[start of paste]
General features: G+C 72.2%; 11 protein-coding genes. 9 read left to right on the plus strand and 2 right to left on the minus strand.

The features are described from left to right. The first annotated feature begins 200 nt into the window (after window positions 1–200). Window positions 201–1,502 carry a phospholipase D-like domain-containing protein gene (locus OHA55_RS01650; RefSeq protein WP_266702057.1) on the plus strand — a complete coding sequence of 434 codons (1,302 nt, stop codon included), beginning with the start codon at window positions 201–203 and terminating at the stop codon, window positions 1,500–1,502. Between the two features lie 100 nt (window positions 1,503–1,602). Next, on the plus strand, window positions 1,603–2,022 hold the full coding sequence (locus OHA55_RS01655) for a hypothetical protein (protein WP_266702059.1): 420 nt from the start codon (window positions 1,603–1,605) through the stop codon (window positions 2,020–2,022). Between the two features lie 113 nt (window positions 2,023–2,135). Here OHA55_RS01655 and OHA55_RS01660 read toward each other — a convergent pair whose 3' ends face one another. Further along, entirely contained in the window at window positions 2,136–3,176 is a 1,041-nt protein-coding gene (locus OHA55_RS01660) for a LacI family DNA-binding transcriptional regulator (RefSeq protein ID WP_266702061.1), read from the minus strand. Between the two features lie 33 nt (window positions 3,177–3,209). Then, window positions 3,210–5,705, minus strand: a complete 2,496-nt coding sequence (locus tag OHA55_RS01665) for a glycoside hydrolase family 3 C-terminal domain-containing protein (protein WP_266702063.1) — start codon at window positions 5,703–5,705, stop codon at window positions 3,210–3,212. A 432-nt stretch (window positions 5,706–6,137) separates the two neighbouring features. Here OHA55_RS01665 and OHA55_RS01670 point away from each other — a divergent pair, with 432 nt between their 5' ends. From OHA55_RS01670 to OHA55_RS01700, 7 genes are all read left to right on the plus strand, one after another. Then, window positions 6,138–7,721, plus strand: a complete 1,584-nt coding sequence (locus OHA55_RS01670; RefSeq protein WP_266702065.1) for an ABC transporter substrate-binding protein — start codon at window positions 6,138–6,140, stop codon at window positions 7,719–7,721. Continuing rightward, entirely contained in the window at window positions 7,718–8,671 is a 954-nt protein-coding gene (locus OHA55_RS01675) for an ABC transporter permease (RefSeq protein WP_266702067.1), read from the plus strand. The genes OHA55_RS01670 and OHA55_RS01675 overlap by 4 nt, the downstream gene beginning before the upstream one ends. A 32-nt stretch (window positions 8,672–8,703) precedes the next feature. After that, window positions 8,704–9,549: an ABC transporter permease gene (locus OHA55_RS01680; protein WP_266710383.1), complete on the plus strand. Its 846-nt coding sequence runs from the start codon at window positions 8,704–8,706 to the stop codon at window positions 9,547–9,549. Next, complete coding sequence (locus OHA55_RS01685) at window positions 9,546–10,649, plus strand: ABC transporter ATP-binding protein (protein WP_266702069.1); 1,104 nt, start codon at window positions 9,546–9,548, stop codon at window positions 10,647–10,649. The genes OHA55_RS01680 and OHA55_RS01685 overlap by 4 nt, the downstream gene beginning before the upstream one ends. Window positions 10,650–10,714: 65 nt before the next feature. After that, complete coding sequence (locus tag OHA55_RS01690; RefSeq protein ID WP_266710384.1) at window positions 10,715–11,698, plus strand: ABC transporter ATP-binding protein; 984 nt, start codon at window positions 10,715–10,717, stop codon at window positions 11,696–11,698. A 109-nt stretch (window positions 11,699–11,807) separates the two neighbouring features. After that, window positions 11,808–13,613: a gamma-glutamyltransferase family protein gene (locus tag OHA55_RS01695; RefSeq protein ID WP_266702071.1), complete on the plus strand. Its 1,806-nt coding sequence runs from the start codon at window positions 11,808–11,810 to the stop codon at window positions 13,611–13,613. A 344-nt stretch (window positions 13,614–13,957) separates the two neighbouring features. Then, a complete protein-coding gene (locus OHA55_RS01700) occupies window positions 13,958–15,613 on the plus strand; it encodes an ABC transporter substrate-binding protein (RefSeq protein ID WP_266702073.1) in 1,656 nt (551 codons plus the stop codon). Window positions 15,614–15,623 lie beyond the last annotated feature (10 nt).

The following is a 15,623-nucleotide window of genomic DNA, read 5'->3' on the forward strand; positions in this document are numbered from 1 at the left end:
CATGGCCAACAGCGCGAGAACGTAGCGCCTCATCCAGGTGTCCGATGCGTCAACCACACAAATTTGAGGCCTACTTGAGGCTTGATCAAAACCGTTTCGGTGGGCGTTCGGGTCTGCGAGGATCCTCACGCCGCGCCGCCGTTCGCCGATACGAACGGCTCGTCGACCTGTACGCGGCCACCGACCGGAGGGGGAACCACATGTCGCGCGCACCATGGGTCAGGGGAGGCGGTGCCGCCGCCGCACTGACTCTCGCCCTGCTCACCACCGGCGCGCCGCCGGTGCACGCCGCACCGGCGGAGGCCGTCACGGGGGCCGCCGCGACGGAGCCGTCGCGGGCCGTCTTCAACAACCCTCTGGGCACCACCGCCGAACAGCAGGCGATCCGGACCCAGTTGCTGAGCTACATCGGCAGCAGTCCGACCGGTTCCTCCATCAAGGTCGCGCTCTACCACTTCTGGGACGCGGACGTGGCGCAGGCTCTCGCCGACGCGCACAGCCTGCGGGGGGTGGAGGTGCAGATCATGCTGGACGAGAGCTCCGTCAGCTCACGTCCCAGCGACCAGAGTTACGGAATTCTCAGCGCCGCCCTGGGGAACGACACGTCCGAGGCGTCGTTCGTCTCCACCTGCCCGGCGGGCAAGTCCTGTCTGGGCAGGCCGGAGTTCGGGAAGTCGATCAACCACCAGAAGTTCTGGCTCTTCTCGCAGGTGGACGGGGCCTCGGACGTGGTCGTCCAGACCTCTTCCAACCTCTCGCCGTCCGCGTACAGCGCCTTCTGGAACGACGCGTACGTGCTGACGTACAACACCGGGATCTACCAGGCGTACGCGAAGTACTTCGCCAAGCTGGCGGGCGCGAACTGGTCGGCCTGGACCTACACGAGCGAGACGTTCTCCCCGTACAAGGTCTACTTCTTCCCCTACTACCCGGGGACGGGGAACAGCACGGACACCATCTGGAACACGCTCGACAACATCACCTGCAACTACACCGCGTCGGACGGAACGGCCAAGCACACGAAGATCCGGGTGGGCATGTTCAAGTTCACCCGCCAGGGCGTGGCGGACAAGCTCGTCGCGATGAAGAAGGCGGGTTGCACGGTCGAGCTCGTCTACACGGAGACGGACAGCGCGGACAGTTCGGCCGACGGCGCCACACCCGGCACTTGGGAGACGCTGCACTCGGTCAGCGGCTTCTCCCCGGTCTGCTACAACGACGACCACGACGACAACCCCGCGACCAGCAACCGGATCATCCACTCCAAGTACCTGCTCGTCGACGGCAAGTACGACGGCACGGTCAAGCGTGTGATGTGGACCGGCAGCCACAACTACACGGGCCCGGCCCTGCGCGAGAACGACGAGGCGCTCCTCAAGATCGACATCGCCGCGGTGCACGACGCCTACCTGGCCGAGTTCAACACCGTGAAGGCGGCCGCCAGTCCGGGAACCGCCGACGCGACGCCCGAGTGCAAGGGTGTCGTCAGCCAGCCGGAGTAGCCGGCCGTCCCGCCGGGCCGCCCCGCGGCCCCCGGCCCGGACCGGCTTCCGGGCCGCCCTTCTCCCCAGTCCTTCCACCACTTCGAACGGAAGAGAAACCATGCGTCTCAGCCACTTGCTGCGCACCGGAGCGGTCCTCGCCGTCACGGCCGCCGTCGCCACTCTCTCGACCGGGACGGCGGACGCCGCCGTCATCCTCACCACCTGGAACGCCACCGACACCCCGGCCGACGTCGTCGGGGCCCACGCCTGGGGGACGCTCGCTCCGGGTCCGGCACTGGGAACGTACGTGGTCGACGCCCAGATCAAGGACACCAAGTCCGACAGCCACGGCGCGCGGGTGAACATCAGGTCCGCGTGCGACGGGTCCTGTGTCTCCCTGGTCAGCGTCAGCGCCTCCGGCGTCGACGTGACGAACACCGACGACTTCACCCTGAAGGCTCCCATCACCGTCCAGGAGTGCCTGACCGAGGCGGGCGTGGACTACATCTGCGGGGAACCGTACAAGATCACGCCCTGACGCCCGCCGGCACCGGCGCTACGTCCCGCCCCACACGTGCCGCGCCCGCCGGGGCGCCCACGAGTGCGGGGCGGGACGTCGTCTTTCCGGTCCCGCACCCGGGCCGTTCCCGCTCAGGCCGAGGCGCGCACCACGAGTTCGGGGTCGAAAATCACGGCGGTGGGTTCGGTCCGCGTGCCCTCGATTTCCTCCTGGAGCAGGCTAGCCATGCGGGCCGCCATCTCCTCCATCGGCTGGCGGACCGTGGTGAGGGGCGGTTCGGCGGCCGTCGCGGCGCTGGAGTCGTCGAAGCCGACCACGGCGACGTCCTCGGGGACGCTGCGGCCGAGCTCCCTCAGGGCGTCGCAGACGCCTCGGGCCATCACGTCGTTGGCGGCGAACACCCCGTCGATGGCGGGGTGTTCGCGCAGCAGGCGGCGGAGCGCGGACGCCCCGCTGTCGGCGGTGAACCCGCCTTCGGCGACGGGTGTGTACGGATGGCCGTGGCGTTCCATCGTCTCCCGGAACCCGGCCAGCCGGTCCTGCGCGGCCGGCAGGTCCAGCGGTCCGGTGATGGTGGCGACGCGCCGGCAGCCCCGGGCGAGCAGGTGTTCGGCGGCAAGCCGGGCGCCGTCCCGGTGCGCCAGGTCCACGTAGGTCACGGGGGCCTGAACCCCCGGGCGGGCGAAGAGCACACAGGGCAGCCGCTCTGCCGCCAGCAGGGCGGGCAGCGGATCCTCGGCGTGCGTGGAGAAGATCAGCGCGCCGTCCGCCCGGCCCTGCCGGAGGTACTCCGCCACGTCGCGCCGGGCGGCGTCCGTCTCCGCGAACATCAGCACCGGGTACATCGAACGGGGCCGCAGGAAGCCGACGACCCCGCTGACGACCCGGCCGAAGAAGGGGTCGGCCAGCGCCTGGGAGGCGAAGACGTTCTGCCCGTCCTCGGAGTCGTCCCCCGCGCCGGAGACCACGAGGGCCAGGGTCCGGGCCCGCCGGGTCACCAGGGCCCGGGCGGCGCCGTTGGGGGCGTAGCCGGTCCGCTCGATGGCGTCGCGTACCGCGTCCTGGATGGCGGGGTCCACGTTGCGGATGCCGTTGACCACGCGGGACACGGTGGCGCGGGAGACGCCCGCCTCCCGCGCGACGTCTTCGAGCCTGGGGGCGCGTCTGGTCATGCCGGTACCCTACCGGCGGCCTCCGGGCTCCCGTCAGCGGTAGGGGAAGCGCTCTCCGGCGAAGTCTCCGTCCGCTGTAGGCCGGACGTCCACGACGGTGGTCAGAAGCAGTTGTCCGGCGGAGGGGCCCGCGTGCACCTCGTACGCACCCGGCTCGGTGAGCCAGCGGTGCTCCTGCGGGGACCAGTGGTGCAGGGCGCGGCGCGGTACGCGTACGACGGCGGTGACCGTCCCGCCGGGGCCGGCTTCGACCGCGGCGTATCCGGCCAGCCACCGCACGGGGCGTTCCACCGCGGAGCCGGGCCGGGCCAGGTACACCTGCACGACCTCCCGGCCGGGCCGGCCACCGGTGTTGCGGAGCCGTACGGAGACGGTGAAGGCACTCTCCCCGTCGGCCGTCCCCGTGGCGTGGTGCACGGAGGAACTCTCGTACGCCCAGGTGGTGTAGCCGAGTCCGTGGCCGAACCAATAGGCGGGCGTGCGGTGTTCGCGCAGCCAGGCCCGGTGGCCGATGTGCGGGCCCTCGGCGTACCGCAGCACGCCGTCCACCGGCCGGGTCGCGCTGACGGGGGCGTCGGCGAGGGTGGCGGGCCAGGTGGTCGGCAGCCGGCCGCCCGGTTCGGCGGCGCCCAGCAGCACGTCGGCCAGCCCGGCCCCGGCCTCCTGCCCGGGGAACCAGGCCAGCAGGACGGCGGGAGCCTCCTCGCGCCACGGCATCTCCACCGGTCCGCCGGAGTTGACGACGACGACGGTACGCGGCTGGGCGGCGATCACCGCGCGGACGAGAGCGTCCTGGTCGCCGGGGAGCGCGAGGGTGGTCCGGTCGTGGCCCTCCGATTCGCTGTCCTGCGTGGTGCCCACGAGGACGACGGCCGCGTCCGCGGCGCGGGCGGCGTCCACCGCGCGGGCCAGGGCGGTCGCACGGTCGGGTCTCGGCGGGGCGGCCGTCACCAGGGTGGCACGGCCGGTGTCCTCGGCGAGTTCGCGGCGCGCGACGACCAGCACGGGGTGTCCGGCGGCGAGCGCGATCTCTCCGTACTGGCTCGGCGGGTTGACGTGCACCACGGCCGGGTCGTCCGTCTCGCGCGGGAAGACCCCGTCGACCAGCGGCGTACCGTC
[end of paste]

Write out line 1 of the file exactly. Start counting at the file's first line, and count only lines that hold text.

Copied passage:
General features: G+C 72.2%; 11 protein-coding genes. 9 read left to right on the plus strand and 2 right to left on the minus strand.